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Your recovery

What affects your progress

What affects your progress

Rehabilitation is hard work. And many things affect your progress including:

  • how aware you are (related to your Ranchos Los Amigos score)
  • your medical condition
  • where you are in your recovery
  • how well you’re able to keep up with and take part in therapy
  • your motivation (how much you want to do something)
  • how much time you spend on rehabilitation
  • your relationship with your therapists
  • your expectations and feelings
  • the support you have

A brain injury can affect how well you understand what’s going on, your awareness, and your motivation.

Let your team get to know you better

It’s helpful for you or your family to talk to the healthcare team about how you’ve dealt with other life challenges. This can help them get to know you better so they’re able to give you other suggestions to help with your rehabilitation. You or your family can also let the healthcare team know what you enjoy doing and what’s important to you. This will help them create goals with more meaning.

You’ll likely work with many healthcare providers. And each of them will have their own style and approach. Talk to your therapists and other members of your healthcare team about what style works best for you. They can then include this more in your treatment and rehabilitation plan.

Set realistic expectations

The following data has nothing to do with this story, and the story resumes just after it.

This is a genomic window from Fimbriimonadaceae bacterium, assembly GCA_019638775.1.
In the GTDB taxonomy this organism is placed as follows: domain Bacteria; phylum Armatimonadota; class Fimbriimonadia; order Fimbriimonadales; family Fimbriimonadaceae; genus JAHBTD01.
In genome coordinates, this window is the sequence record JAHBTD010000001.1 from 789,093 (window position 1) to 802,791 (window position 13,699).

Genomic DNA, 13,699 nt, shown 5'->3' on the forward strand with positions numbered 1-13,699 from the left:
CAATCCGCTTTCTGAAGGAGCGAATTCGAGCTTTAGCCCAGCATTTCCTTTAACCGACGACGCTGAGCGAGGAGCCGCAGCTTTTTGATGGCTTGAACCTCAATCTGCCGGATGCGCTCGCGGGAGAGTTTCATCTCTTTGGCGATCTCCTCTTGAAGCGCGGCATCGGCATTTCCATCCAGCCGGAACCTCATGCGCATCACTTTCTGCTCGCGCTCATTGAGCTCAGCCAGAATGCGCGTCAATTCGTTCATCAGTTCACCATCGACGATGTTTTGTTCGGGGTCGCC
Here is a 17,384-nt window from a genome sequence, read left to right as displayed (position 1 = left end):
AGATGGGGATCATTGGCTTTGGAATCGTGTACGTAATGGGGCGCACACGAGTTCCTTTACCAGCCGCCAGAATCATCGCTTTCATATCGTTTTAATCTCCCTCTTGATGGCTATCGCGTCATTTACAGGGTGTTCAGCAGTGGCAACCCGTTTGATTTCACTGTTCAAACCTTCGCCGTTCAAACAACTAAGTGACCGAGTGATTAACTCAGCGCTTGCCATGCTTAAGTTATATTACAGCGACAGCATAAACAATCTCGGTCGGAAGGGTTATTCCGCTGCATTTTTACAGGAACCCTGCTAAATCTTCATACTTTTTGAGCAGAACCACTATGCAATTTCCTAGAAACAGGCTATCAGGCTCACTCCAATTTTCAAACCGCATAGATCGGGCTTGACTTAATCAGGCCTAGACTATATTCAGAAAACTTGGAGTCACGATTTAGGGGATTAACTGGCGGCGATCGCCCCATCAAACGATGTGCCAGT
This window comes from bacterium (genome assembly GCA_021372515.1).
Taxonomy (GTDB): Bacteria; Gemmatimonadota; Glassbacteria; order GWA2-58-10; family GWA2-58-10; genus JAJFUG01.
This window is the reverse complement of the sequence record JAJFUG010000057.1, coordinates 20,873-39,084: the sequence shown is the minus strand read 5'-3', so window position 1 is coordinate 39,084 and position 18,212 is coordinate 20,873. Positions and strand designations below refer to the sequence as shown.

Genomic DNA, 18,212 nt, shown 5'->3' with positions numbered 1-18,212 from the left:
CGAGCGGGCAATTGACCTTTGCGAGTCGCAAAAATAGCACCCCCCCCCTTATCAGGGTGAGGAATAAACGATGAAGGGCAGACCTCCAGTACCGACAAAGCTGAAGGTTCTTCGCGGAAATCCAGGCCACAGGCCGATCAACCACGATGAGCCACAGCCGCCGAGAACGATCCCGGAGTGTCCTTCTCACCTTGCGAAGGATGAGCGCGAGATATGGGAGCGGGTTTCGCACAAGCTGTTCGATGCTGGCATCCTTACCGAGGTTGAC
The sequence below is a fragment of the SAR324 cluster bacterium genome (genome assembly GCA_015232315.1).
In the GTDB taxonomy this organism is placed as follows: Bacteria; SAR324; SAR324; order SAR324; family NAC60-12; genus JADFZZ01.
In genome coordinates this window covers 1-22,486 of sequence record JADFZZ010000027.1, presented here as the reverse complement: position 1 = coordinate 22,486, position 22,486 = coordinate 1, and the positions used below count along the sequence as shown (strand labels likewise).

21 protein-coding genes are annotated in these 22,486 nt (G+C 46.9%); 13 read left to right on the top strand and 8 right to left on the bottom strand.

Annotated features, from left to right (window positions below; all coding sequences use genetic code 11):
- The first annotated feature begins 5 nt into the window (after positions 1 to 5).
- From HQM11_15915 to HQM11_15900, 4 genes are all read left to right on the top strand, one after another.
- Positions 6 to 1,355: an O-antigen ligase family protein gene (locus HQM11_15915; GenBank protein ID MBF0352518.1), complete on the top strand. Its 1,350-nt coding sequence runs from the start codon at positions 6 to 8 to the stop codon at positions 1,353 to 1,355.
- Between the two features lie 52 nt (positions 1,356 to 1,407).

One of the hardest parts of rehabilitation is being realistic about your recovery. Some people make a full recovery and are the same as they were before the injury. Others may only get a little better. Your recovery mostly depends on how bad the injury was.

You may need to learn new ways of doing everyday tasks. Try to stay hopeful that things will keep getting better as you work through rehabilitation.

It’s OK to have different feelings

You may have a lot of feelings during rehabilitation. These can be feelings about the injury itself, how much rehabilitation will help, or how much you expect to recover. You may also feel tired, angry, discouraged, or overwhelmed during rehabilitation. This is normal and part of the process.

When you have a brain injury, these feelings can be even stronger. You or your family can talk with your healthcare team if these feelings are so strong that they may be affecting your progress.

Family and caregivers are part of the team

Having a good support system will help with your recovery.

As family and other support people know what the treatment goals and activities are, they become part of your team. They play an important role to help you get back as many skills as you can and do more things on your own.

Caregivers who watch or are part of the rehabilitation process may also have many strong feelings. Family and caregivers are always welcome to talk to the brain rehabilitation team.​

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